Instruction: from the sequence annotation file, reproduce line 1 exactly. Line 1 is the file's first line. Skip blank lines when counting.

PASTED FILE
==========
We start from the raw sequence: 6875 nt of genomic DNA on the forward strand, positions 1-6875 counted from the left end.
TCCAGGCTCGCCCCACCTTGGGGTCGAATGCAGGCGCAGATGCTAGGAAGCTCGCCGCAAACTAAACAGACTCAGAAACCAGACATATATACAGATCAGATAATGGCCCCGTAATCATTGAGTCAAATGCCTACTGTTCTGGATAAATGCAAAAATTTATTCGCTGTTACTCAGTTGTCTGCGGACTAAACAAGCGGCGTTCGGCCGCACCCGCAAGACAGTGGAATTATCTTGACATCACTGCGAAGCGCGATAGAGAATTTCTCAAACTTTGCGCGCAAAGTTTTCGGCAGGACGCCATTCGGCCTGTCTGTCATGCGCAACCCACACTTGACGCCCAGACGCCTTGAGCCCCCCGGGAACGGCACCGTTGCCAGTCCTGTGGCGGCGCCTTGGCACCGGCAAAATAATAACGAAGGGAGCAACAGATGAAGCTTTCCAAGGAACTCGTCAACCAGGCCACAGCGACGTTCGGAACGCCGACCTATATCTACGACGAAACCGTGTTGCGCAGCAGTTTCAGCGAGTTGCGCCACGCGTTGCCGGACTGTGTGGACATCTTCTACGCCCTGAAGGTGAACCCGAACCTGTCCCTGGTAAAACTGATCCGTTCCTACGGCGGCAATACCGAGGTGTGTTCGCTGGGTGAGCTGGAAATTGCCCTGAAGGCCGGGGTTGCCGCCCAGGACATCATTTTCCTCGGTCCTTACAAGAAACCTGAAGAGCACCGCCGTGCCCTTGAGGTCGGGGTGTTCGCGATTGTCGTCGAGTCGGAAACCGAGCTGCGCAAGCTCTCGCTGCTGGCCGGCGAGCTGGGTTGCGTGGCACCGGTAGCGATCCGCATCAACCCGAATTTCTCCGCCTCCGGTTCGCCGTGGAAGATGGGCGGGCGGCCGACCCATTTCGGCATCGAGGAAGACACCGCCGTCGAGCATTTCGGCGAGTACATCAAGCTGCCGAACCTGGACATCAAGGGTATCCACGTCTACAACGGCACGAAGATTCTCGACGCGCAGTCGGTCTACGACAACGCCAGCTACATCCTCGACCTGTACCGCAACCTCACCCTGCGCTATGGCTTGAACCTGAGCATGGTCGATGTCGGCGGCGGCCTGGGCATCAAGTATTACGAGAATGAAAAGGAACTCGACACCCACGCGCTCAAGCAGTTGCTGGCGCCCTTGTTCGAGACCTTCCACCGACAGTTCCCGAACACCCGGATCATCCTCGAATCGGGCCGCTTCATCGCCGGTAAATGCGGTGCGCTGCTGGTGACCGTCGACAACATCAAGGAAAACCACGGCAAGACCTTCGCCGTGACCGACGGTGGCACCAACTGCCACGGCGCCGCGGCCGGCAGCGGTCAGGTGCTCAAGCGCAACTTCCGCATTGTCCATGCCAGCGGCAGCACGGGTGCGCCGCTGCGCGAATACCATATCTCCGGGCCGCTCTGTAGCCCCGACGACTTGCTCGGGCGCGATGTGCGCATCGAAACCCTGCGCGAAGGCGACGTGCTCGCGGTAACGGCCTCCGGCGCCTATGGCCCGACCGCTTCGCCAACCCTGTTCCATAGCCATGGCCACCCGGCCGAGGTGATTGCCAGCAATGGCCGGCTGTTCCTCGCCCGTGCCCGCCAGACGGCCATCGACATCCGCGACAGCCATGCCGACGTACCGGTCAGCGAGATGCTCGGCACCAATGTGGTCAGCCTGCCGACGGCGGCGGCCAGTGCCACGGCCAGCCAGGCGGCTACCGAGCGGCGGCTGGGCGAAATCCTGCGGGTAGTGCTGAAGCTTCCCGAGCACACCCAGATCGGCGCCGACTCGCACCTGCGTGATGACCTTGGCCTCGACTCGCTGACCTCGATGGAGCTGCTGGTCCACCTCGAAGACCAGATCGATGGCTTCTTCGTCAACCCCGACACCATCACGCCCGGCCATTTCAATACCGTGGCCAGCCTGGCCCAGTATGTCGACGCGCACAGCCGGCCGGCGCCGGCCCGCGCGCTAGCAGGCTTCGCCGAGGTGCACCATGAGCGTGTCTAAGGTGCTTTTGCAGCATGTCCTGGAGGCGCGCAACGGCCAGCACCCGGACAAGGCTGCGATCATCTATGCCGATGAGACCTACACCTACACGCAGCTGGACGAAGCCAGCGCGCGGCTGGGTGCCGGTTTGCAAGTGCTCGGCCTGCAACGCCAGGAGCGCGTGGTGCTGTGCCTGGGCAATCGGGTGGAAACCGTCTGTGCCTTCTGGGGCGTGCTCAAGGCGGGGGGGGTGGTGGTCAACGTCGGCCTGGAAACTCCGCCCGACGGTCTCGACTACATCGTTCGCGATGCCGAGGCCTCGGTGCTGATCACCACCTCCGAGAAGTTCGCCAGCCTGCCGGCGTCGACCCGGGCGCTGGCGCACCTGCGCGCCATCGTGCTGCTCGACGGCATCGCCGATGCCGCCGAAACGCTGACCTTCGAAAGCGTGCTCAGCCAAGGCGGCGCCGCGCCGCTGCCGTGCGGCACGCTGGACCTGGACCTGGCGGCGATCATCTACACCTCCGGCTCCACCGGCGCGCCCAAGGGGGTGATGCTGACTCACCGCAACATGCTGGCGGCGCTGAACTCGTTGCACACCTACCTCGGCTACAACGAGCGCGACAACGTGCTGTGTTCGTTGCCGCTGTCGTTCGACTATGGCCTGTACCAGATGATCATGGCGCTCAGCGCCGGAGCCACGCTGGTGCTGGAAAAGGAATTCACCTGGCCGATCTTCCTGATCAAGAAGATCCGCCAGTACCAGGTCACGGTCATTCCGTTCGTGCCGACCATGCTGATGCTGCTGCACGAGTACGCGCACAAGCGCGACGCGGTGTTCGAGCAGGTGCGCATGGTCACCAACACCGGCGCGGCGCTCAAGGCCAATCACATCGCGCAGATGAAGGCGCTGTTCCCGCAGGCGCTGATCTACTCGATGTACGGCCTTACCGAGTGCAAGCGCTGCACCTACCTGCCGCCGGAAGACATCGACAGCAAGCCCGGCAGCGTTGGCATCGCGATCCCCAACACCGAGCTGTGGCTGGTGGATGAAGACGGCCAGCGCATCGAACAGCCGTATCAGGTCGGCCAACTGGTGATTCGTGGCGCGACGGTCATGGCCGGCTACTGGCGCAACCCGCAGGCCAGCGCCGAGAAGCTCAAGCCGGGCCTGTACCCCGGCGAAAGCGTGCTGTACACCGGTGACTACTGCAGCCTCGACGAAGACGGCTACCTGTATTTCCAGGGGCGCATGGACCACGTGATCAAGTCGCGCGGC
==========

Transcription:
We start from the raw sequence: 6875 nt of genomic DNA on the forward strand, positions 1-6875 counted from the left end.